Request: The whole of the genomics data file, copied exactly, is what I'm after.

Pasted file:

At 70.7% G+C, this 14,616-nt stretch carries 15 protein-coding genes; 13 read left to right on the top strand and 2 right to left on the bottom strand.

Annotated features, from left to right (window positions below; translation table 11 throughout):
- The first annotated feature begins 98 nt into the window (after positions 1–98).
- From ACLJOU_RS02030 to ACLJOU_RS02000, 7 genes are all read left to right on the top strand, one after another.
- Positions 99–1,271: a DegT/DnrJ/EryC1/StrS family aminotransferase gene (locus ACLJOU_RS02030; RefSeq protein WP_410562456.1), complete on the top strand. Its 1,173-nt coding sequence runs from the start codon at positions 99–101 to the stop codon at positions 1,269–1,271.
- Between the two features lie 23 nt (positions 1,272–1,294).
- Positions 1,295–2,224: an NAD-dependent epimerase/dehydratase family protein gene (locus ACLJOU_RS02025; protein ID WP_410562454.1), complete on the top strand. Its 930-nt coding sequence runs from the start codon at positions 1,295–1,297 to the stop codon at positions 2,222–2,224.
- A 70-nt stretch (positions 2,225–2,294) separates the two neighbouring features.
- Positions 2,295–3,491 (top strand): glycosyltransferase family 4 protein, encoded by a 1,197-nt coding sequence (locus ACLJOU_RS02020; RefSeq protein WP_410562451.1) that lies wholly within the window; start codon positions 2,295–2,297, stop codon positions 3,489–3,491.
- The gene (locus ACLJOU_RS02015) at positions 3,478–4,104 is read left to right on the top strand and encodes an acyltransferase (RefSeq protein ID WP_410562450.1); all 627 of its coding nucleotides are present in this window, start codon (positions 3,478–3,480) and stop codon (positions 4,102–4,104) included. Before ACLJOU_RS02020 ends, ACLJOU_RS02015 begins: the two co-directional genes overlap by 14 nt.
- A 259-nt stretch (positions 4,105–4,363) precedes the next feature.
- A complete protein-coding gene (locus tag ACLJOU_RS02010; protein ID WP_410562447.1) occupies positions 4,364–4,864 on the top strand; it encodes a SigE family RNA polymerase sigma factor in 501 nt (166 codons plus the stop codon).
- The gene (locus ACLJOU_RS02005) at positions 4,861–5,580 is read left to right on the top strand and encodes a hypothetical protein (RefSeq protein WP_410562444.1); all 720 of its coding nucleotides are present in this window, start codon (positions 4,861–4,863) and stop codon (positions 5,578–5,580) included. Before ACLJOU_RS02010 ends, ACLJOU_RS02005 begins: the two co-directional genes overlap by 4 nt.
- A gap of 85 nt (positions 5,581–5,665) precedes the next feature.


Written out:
At 70.7% G+C, this 14,616-nt stretch carries 15 protein-coding genes; 13 read left to right on the top strand and 2 right to left on the bottom strand.

Annotated features, from left to right (window positions below; translation table 11 throughout):
- The first annotated feature begins 98 nt into the window (after positions 1–98).
- From ACLJOU_RS02030 to ACLJOU_RS02000, 7 genes are all read left to right on the top strand, one after another.
- Positions 99–1,271: a DegT/DnrJ/EryC1/StrS family aminotransferase gene (locus ACLJOU_RS02030; RefSeq protein WP_410562456.1), complete on the top strand. Its 1,173-nt coding sequence runs from the start codon at positions 99–101 to the stop codon at positions 1,269–1,271.
- Between the two features lie 23 nt (positions 1,272–1,294).
- Positions 1,295–2,224: an NAD-dependent epimerase/dehydratase family protein gene (locus ACLJOU_RS02025; protein ID WP_410562454.1), complete on the top strand. Its 930-nt coding sequence runs from the start codon at positions 1,295–1,297 to the stop codon at positions 2,222–2,224.
- A 70-nt stretch (positions 2,225–2,294) separates the two neighbouring features.
- Positions 2,295–3,491 (top strand): glycosyltransferase family 4 protein, encoded by a 1,197-nt coding sequence (locus ACLJOU_RS02020; RefSeq protein WP_410562451.1) that lies wholly within the window; start codon positions 2,295–2,297, stop codon positions 3,489–3,491.
- The gene (locus ACLJOU_RS02015) at positions 3,478–4,104 is read left to right on the top strand and encodes an acyltransferase (RefSeq protein ID WP_410562450.1); all 627 of its coding nucleotides are present in this window, start codon (positions 3,478–3,480) and stop codon (positions 4,102–4,104) included. Before ACLJOU_RS02020 ends, ACLJOU_RS02015 begins: the two co-directional genes overlap by 14 nt.
- A 259-nt stretch (positions 4,105–4,363) precedes the next feature.
- A complete protein-coding gene (locus tag ACLJOU_RS02010; protein ID WP_410562447.1) occupies positions 4,364–4,864 on the top strand; it encodes a SigE family RNA polymerase sigma factor in 501 nt (166 codons plus the stop codon).
- The gene (locus ACLJOU_RS02005) at positions 4,861–5,580 is read left to right on the top strand and encodes a hypothetical protein (RefSeq protein WP_410562444.1); all 720 of its coding nucleotides are present in this window, start codon (positions 4,861–4,863) and stop codon (positions 5,578–5,580) included. Before ACLJOU_RS02010 ends, ACLJOU_RS02005 begins: the two co-directional genes overlap by 4 nt.
- A gap of 85 nt (positions 5,581–5,665) precedes the next feature.